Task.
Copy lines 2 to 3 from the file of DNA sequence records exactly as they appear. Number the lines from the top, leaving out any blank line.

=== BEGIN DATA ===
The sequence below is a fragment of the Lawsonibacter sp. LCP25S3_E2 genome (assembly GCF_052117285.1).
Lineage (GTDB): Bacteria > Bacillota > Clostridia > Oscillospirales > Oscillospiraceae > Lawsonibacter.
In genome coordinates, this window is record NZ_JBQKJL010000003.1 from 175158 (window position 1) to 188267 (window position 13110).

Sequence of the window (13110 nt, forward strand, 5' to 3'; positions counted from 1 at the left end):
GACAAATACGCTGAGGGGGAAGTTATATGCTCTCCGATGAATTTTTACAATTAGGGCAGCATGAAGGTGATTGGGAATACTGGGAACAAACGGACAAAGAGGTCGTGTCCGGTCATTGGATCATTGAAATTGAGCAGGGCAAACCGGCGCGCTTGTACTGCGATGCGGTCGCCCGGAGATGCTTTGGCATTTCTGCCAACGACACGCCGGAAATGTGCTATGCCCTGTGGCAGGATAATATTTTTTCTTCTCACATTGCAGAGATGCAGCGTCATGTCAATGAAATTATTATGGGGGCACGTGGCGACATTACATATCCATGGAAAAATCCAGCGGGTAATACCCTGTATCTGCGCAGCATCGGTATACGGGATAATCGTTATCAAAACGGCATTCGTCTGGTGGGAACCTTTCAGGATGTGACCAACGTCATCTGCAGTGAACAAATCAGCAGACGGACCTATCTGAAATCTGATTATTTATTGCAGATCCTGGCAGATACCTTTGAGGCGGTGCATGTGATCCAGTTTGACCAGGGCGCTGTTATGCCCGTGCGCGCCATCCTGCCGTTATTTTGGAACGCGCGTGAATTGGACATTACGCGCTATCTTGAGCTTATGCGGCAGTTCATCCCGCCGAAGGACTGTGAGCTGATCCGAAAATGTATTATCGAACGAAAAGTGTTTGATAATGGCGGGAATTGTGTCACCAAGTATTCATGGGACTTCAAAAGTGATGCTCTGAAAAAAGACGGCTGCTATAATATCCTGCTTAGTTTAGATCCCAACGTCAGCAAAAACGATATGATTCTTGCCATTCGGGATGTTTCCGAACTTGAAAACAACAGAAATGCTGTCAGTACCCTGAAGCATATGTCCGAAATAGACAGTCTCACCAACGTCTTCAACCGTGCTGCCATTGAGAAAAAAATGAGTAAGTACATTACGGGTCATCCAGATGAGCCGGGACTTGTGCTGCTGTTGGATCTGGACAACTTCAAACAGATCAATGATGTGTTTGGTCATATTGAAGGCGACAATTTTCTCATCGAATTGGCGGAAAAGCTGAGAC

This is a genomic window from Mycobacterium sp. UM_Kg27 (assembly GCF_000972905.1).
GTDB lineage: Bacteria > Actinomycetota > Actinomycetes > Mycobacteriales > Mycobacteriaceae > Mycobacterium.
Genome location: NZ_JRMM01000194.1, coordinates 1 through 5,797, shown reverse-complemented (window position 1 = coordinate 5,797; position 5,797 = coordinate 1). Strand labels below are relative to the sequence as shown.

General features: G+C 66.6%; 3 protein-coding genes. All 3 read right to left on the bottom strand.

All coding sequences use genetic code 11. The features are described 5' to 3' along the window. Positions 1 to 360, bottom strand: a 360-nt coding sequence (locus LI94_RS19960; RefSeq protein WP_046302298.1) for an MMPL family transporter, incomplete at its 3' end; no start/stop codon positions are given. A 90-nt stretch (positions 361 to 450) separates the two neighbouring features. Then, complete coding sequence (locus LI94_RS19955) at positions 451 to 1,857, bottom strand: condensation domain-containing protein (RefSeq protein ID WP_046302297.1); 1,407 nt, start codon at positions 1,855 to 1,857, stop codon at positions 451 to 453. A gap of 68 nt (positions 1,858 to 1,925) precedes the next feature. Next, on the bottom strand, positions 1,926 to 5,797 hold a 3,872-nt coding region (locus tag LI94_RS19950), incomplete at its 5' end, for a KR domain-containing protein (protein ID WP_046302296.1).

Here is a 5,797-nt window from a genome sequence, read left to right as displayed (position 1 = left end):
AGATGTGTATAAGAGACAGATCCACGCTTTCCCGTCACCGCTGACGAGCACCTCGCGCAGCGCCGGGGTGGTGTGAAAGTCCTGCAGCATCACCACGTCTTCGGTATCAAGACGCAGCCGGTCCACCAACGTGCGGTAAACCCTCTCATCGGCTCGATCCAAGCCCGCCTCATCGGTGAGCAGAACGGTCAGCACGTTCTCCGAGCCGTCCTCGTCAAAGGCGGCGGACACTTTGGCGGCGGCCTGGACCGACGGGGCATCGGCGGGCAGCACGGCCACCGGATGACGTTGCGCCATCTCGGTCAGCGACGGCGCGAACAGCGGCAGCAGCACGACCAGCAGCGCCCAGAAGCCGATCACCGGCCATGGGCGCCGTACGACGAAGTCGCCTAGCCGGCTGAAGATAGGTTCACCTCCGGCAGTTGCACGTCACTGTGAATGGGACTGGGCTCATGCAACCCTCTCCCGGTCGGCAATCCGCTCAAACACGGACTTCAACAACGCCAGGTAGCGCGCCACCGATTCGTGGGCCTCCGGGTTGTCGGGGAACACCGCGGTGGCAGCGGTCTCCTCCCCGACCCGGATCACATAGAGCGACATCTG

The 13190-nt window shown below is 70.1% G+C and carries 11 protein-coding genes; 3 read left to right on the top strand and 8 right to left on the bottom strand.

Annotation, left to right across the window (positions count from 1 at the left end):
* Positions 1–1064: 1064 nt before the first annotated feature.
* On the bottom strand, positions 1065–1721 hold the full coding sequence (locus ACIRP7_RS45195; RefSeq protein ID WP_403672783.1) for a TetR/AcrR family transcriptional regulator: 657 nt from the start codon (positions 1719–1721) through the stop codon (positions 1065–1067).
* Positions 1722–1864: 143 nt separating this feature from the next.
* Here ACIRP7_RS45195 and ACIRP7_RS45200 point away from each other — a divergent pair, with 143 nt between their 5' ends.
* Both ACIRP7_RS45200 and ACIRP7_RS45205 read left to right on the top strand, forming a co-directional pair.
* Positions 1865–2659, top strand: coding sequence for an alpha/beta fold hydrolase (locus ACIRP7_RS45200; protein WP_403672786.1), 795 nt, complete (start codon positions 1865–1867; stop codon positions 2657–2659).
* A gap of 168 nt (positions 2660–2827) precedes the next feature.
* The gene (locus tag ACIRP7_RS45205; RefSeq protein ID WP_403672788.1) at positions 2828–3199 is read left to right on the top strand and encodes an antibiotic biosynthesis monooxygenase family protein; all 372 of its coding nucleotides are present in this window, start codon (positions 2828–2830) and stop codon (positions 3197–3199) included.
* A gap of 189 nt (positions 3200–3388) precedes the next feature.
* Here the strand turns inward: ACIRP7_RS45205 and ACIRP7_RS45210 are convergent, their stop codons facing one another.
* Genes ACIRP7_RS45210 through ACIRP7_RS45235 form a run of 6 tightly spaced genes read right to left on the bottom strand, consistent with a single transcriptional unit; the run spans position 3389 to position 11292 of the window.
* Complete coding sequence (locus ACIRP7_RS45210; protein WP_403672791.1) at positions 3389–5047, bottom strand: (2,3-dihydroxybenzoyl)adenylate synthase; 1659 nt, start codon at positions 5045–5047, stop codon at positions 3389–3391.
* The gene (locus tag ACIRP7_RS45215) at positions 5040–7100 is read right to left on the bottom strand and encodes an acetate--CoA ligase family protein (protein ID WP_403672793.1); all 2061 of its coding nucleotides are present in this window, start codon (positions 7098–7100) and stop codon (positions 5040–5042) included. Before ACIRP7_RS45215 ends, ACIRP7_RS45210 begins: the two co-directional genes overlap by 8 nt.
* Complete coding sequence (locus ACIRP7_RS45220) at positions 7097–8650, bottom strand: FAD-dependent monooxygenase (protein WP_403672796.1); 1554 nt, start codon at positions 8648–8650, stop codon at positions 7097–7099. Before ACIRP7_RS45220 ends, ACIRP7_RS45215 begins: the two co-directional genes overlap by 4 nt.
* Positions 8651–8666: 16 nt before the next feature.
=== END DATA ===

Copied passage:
Lineage (GTDB): Bacteria > Bacillota > Clostridia > Oscillospirales > Oscillospiraceae > Lawsonibacter.
In genome coordinates, this window is record NZ_JBQKJL010000003.1 from 175158 (window position 1) to 188267 (window position 13110).